LAVERNE’S LACK OF VOCATION FINDS OPTIMISM IN ABSURDITY
Written by Jonathan Delivuk
EMOTIONALLY SLURRED AND SONICALLY DANCEABLE, VANCOUVER POST-PUNKS TRY TO CLIMB OUT OF THE WORLD'S STATE OF DRAG.
As we reach the close of a less than optimal summer within this year of uncertainties, Vancouver's underground post-punk trio Laverne shines a bummed out but optimistic light with the release of their second full-length LP lack of vocation.
Emotionally slurred but direct, twangy and dissonant but melodic and topped with a tight groovy rhythm section, Laverne dishes out the soundtrack to climb our way out of the world's current state of total drag. The record brings us from a bed of depression towards solace as we come to terms with life’s sometimes unfortunate realities.
The album's single and opening track “90s” begins with a reverb-driven chord progression that, as the title says itself, pays direct homage to nostalgic nineties shoegaze riffing. Enters a tight rock n’ roll beat followed by these loose, baritone and melancholic vocals that set the tone for the rest of the album. A great track for watching the sunset and reminiscing about the simpler times.
We’re hit in the next track “chummy” with a hooky bassline and a buoyant drum beat, a contrary vibe to that of “90s” but groovy as hell. The vocals are punchy and spewed out almost like a spoken word verse at times but still, rhythmically and melodically, maintain a consistent flow. A perfect segue into the third track “quit”. Sonically, a track that’s danceable but can also be the sound therapy required in the midst of a sad walk home from the worst day job imaginable. “I can’t seem to quit” is repeated throughout the song and seemingly discusses the inability as artists to quit our craft and settle for the mundane “normal” career path the mainstream world attempts to punish us into the everyday. This theme expands as the album progresses.
Tracks like “peace” are the go to’s for anyone looking to jump up and down repeatedly in an imaginary peaceful mosh pit, whatever that looks like but it sounds like the best time ever.
The album weaves in and out from jams like this to tracks like “matter of tact” the album's second single release. Expanding slightly from the theme of “quit” this track highlights the “dream” most artists identify themselves with and the doubt that comes along as life pushes these dreams further and further away. It begins feeling like a jazzy rock tune but midway through transforms into a nineties post-grunge breakdown that has us bobbing our heads up and down until the closing lyrics “obsessed with the dream, useless it seems” slaps our souls with uncomfortable relatability.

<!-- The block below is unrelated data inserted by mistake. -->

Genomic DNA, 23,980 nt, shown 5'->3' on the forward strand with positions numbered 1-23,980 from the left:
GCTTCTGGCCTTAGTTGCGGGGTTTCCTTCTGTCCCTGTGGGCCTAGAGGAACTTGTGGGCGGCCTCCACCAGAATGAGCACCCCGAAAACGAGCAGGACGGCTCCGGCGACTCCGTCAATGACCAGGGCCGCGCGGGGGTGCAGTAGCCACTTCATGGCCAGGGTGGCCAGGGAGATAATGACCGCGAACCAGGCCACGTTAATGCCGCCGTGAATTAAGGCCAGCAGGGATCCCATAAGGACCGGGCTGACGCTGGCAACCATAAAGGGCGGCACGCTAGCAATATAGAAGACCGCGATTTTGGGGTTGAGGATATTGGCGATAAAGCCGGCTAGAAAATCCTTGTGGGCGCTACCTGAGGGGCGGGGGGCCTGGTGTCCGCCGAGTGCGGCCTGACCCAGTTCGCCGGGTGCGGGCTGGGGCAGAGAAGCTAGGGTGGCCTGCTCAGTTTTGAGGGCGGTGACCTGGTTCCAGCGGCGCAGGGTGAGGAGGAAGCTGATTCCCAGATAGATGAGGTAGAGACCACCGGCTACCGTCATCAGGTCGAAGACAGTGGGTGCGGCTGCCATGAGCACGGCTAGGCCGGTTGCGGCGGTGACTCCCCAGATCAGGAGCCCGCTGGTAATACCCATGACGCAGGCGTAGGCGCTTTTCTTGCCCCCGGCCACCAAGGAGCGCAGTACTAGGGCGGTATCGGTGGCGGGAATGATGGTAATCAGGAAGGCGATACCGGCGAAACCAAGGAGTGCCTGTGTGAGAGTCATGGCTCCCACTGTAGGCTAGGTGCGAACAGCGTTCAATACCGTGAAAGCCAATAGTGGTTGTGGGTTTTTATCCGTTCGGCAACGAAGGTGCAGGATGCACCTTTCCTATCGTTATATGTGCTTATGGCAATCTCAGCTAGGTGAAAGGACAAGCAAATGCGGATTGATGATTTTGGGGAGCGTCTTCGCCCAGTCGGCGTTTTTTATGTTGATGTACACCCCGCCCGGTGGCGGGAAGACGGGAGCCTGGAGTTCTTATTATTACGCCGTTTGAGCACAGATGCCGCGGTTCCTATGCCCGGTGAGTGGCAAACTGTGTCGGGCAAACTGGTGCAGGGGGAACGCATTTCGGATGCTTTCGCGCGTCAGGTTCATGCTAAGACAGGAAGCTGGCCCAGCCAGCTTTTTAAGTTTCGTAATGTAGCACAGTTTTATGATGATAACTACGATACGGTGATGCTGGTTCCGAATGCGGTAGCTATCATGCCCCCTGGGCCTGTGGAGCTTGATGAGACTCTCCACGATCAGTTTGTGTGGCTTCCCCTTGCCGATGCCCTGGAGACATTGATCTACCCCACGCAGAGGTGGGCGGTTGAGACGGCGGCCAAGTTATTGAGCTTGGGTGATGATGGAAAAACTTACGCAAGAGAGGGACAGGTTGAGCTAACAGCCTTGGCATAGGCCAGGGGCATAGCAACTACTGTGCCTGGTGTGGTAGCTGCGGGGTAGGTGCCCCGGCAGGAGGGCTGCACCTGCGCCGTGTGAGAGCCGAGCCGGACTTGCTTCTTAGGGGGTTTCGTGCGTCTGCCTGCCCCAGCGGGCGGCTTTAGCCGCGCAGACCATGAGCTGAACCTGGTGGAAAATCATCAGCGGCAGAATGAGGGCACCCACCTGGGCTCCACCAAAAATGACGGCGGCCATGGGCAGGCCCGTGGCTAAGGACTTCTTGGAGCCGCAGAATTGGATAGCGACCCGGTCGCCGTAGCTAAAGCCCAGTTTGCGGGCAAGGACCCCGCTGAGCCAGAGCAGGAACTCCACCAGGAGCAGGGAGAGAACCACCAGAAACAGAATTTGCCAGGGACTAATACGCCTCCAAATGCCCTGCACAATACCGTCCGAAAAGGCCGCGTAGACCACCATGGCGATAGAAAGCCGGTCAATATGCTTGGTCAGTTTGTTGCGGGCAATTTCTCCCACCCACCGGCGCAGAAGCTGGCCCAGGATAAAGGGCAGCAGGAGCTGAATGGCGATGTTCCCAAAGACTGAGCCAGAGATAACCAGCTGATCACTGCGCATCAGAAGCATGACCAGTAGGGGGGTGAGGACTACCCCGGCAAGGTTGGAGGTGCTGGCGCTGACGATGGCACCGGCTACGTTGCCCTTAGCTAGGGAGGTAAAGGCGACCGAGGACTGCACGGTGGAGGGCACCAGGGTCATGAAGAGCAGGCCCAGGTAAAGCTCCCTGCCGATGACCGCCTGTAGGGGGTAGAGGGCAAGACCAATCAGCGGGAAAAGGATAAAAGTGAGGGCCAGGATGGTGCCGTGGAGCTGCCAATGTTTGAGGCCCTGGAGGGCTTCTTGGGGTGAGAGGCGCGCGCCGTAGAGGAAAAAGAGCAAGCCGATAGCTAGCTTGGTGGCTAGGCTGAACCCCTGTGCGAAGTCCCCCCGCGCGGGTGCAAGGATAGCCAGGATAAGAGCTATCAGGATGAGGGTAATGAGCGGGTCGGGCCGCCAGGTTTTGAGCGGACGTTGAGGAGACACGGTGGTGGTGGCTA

“fell” begins and ends with a straight-ahead catchy drum line throughout the song topped with a sombre but uplifting loosely strummed chord progression. It conveys the feeling of walking and falling simultaneously into an inevitable pit of life’s realities. A perfect track to happily cry to while hugging a pizza-shaped pillow telling yourself everything is going to be not okay. We are then brought back to the essence of the peaceful mosh pit with the track “fads”. This tune has a sarcastic undertone drawn from the expression in the hooky chorus line “you gotta walk like me, you gotta talk like me” implying that it’s discussing the animosity directed towards mob mentality. People love to ride the bandwagon and it pisses us off, this is the track to alter that peaceful mosh pit into an aggressive slam pit.
The album's closer “twitchy eye” is a perfect laid back jam to finish the record off. Opening with what sounds like a broken cassette player fading into a clean, raw, melancholic verse it embodies the fatigue acquired after surviving a long day in a world that now requires a metaphorical and literal mask. Laverne leaves us beyond satisfied and aching for another listen.
lack of vocation is a beautifully raw post-punk record that offers the perfect diversity for an album that can be jammed at a party, and one that will drag us out of bed while contemplating whether or not to endure another day of this world's absurdity.
lack of vocation is out now.